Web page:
Phil Urso's life is filled with discord. "It's depressing," he says. "I had to turn down so many jobs this past June." His voice betrays anxiety, but he tries to stay upbeat. "When I get my chops together," he insists, "I'll be playing again."
"It's like Michael Jordan playing with a cast on," says his friend Joe Keel. "You're not gonna see him doing Air Jordan. It's frustrating."
Urso was born in Jersey City, New Jersey, on October 2, 1925. He and his family moved to Denver in 1935 and opened up a restaurant at 14th and Blake streets. Inside was a jukebox, and Urso used to put his ear right against it and listen to his favorite song, Glenn Miller's "Tuxedo Junction." The bartender noticed and told his parents they ought to get the kid a piano. Urso preferred the trumpet, but he couldn't master the tricky pursed-lips embouchure. In an experience common to frustrated brass players, Urso's band teacher at Horace Mann Junior High told him the band needed clarinets and sent him off to buy his first reeds. Urso took lessons in the neighborhood but largely taught himself. By the time he entered North High School, he had switched to the tenor saxophone and knew that he had talent and good ears.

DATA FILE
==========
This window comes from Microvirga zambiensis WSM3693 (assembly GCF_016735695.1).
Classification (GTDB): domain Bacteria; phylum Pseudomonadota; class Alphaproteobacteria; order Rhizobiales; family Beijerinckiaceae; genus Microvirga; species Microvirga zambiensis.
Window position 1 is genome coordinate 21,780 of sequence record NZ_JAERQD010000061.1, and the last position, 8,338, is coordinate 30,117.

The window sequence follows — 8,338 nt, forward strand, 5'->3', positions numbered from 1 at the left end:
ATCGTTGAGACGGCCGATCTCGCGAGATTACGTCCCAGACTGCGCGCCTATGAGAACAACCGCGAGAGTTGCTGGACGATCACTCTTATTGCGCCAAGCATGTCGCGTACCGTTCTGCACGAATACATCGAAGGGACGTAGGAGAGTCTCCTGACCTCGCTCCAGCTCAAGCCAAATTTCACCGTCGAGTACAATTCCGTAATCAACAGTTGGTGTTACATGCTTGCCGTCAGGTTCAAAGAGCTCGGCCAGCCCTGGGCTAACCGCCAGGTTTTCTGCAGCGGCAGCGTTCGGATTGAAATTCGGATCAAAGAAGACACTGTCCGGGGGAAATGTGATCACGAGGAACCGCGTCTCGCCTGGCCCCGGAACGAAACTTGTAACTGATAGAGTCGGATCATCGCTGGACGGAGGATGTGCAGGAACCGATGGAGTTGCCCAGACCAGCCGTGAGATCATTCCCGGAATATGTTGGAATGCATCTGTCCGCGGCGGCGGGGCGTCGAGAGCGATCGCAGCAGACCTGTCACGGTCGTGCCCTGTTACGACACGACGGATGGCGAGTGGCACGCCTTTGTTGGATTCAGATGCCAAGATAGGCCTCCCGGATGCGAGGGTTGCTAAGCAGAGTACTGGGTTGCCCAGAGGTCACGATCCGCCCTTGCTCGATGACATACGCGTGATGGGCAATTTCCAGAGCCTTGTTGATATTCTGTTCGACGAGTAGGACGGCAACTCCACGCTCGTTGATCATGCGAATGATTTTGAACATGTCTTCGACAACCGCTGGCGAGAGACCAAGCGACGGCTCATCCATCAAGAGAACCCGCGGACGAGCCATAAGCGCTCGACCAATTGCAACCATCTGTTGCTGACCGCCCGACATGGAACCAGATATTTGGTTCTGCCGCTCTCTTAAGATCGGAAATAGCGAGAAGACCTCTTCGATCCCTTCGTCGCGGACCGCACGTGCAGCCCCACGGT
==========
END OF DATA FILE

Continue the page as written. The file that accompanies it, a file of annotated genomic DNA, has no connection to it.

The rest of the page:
He never considered not being a musician.
In 1942, the seventeen-year-old left high school and entered the Armed Forces. With World War II brewing, his father didn't want him in the Army, so Urso joined the Navy and played in a six-piece band on an escort carrier that transported supplies from San Diego to Hawaii. He was discharged in 1944 and returned home but never went back to get his high school diploma. Instead, he gigged around town for a few years. Then he began to hear Lester Young and Charlie Parker and Dizzy Gillespie on the radio. The new music was coming in from New York City, and that's where Urso decided he had to be. His family went with him, back to Elizabeth, New Jersey, south of Newark.